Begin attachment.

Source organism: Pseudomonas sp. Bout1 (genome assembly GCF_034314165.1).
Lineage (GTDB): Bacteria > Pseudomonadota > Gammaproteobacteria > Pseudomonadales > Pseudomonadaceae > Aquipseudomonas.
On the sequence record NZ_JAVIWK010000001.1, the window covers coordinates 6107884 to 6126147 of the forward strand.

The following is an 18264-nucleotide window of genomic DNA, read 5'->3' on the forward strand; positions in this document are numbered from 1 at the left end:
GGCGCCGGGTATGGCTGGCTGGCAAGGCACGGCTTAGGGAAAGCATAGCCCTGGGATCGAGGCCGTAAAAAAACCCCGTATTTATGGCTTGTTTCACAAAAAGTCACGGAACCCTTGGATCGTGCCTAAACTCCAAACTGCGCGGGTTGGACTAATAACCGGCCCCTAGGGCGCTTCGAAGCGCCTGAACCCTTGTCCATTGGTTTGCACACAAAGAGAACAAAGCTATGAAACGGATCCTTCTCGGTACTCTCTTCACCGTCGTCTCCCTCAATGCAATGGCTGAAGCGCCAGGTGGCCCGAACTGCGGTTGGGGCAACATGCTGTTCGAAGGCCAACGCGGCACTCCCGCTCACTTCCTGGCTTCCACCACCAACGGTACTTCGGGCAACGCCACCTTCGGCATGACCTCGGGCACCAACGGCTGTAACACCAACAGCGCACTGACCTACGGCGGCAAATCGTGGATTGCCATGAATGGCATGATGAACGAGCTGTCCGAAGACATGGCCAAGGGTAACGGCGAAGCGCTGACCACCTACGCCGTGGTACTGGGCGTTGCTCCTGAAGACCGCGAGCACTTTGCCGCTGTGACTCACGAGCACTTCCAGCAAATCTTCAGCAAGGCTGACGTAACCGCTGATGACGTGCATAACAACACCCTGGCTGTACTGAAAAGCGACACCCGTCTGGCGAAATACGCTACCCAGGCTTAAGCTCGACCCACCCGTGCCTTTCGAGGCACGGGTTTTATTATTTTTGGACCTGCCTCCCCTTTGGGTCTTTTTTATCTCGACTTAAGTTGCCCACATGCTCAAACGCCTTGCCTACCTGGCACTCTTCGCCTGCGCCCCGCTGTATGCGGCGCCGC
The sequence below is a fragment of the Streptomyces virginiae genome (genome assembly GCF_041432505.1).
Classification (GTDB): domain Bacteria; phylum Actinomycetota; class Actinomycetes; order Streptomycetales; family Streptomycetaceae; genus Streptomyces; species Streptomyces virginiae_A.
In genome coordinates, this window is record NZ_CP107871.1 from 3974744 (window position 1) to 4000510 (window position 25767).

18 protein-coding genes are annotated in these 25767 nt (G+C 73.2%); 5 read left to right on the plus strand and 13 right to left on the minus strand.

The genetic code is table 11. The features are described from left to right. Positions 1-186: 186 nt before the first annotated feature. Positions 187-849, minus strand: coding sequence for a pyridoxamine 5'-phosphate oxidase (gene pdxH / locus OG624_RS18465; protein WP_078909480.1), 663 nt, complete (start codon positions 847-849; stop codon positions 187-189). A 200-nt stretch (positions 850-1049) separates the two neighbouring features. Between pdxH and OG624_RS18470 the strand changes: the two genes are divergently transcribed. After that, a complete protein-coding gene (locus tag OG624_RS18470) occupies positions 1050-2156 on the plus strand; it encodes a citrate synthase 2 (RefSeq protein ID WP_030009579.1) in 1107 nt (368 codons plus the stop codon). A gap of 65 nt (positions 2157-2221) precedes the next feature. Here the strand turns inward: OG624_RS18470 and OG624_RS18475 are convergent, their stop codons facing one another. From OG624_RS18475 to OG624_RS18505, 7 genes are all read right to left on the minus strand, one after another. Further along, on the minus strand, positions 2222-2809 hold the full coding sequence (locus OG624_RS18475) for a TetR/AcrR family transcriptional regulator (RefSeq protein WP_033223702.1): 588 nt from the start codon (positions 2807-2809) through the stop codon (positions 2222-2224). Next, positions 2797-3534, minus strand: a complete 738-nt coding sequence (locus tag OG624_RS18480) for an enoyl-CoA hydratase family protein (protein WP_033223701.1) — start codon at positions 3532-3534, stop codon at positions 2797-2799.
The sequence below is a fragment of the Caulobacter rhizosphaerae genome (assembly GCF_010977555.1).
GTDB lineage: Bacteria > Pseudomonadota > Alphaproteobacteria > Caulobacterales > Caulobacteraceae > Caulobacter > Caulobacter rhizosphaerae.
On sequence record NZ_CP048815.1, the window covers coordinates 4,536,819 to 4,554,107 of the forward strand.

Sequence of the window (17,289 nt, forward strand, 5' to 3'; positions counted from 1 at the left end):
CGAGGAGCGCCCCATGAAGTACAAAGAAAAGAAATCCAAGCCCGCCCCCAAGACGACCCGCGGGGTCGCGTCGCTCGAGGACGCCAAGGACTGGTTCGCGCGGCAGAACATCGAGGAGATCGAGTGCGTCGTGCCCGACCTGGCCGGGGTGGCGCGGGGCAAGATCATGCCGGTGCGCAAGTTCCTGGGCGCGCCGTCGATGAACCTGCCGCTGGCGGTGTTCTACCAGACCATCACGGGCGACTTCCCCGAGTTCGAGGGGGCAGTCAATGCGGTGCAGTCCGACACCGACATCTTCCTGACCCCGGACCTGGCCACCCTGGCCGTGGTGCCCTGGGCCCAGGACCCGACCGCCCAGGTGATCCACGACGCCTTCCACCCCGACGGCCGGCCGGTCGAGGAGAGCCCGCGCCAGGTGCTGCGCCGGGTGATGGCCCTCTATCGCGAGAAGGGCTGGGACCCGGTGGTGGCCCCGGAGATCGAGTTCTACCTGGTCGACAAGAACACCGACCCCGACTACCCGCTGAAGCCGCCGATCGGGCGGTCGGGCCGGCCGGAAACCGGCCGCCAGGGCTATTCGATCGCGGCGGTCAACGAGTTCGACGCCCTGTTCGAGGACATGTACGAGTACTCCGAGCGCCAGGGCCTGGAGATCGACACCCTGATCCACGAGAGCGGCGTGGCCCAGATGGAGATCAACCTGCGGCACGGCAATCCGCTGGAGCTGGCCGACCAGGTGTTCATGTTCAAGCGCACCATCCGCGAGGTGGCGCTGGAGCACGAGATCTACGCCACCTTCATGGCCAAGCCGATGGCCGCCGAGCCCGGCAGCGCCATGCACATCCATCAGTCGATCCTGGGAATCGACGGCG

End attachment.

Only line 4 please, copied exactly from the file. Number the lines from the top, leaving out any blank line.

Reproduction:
The following is an 18264-nucleotide window of genomic DNA, read 5'->3' on the forward strand; positions in this document are numbered from 1 at the left end: